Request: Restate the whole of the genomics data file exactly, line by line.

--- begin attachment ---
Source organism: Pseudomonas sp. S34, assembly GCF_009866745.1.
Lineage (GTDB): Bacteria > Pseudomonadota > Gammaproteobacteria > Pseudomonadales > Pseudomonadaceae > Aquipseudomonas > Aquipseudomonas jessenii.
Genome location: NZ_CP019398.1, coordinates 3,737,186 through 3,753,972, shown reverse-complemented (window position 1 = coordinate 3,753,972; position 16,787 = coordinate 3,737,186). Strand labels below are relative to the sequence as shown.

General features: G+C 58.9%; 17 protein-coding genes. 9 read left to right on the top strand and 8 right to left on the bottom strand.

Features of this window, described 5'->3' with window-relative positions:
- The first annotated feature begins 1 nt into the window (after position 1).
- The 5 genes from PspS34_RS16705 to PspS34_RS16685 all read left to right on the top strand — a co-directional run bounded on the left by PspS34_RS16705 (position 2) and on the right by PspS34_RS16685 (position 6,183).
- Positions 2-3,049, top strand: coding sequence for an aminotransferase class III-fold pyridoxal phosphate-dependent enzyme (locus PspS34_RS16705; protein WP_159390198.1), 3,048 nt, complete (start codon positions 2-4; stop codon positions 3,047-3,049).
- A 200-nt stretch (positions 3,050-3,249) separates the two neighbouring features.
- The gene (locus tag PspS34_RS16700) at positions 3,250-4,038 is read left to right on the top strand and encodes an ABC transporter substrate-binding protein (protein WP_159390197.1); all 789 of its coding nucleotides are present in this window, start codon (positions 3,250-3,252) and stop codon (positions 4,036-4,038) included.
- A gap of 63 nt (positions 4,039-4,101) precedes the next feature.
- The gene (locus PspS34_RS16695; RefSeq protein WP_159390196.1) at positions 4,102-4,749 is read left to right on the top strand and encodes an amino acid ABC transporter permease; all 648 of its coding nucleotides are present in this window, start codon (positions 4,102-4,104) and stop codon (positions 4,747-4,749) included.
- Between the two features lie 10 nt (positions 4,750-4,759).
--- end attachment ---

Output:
Source organism: Pseudomonas sp. S34, assembly GCF_009866745.1.
Lineage (GTDB): Bacteria > Pseudomonadota > Gammaproteobacteria > Pseudomonadales > Pseudomonadaceae > Aquipseudomonas > Aquipseudomonas jessenii.
Genome location: NZ_CP019398.1, coordinates 3,737,186 through 3,753,972, shown reverse-complemented (window position 1 = coordinate 3,753,972; position 16,787 = coordinate 3,737,186). Strand labels below are relative to the sequence as shown.

General features: G+C 58.9%; 17 protein-coding genes. 9 read left to right on the top strand and 8 right to left on the bottom strand.

Features of this window, described 5'->3' with window-relative positions:
- The first annotated feature begins 1 nt into the window (after position 1).
- The 5 genes from PspS34_RS16705 to PspS34_RS16685 all read left to right on the top strand — a co-directional run bounded on the left by PspS34_RS16705 (position 2) and on the right by PspS34_RS16685 (position 6,183).
- Positions 2-3,049, top strand: coding sequence for an aminotransferase class III-fold pyridoxal phosphate-dependent enzyme (locus PspS34_RS16705; protein WP_159390198.1), 3,048 nt, complete (start codon positions 2-4; stop codon positions 3,047-3,049).
- A 200-nt stretch (positions 3,050-3,249) separates the two neighbouring features.
- The gene (locus tag PspS34_RS16700) at positions 3,250-4,038 is read left to right on the top strand and encodes an ABC transporter substrate-binding protein (protein WP_159390197.1); all 789 of its coding nucleotides are present in this window, start codon (positions 3,250-3,252) and stop codon (positions 4,036-4,038) included.
- A gap of 63 nt (positions 4,039-4,101) precedes the next feature.
- The gene (locus PspS34_RS16695; RefSeq protein WP_159390196.1) at positions 4,102-4,749 is read left to right on the top strand and encodes an amino acid ABC transporter permease; all 648 of its coding nucleotides are present in this window, start codon (positions 4,102-4,104) and stop codon (positions 4,747-4,749) included.
- Between the two features lie 10 nt (positions 4,750-4,759).